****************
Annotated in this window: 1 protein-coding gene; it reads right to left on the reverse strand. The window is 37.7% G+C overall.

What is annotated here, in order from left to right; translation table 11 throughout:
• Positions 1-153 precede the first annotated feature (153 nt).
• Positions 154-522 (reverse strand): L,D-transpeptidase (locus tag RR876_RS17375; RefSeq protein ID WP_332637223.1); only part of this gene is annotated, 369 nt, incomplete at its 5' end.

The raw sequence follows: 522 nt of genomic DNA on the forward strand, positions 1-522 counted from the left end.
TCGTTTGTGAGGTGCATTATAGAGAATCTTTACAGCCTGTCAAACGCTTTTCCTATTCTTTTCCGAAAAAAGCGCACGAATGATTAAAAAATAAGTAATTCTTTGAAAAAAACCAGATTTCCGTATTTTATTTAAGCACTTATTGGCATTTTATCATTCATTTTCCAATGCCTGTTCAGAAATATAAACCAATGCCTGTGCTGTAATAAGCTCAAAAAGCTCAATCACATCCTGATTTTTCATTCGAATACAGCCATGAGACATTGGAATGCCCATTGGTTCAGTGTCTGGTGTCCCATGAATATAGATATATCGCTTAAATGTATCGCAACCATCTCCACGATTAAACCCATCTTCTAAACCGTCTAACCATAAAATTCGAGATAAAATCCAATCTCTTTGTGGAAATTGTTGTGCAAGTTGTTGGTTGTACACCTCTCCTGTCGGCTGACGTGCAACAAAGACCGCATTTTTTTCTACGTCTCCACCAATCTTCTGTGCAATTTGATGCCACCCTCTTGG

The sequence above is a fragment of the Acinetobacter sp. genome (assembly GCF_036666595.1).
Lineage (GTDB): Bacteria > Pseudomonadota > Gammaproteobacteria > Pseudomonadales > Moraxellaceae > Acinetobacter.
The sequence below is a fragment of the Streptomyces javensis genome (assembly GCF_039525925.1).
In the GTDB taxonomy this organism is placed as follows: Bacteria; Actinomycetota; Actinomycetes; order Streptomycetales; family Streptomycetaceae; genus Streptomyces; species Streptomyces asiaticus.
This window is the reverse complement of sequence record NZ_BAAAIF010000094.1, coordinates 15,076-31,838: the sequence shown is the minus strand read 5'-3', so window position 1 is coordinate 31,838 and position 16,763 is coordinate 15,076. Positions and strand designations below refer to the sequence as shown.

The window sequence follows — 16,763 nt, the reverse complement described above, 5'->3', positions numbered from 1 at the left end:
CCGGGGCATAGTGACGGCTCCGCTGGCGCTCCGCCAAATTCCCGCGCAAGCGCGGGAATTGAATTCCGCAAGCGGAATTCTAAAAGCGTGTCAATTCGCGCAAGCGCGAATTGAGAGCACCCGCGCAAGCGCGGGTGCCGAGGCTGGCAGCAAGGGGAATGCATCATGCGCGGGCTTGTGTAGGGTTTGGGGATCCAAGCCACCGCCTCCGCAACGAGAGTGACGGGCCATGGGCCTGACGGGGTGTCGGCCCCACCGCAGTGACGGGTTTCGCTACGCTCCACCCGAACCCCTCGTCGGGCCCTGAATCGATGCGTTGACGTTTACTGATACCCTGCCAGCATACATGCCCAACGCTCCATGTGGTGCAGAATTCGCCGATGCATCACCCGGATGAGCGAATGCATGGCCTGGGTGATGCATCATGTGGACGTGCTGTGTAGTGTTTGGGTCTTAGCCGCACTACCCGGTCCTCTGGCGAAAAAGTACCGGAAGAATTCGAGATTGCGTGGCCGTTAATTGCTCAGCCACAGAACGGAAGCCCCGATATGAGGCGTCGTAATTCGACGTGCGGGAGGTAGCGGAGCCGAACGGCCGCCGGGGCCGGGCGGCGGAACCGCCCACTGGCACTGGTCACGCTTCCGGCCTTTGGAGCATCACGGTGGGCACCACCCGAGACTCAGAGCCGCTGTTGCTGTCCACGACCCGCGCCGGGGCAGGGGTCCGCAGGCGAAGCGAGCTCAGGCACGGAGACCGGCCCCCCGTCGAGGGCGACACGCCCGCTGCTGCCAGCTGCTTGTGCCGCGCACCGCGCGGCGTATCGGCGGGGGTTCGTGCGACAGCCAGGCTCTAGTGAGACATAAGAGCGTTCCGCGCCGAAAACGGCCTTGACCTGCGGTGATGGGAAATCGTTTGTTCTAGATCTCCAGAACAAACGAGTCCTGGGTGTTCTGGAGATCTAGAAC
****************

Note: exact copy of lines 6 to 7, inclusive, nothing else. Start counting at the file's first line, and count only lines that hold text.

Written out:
TCGTTTGTGAGGTGCATTATAGAGAATCTTTACAGCCTGTCAAACGCTTTTCCTATTCTTTTCCGAAAAAAGCGCACGAATGATTAAAAAATAAGTAATTCTTTGAAAAAAACCAGATTTCCGTATTTTATTTAAGCACTTATTGGCATTTTATCATTCATTTTCCAATGCCTGTTCAGAAATATAAACCAATGCCTGTGCTGTAATAAGCTCAAAAAGCTCAATCACATCCTGATTTTTCATTCGAATACAGCCATGAGACATTGGAATGCCCATTGGTTCAGTGTCTGGTGTCCCATGAATATAGATATATCGCTTAAATGTATCGCAACCATCTCCACGATTAAACCCATCTTCTAAACCGTCTAACCATAAAATTCGAGATAAAATCCAATCTCTTTGTGGAAATTGTTGTGCAAGTTGTTGGTTGTACACCTCTCCTGTCGGCTGACGTGCAACAAAGACCGCATTTTTTTCTACGTCTCCACCAATCTTCTGTGCAATTTGATGCCACCCTCTTGG

The sequence above is a fragment of the Acinetobacter sp. genome (assembly GCF_036666595.1).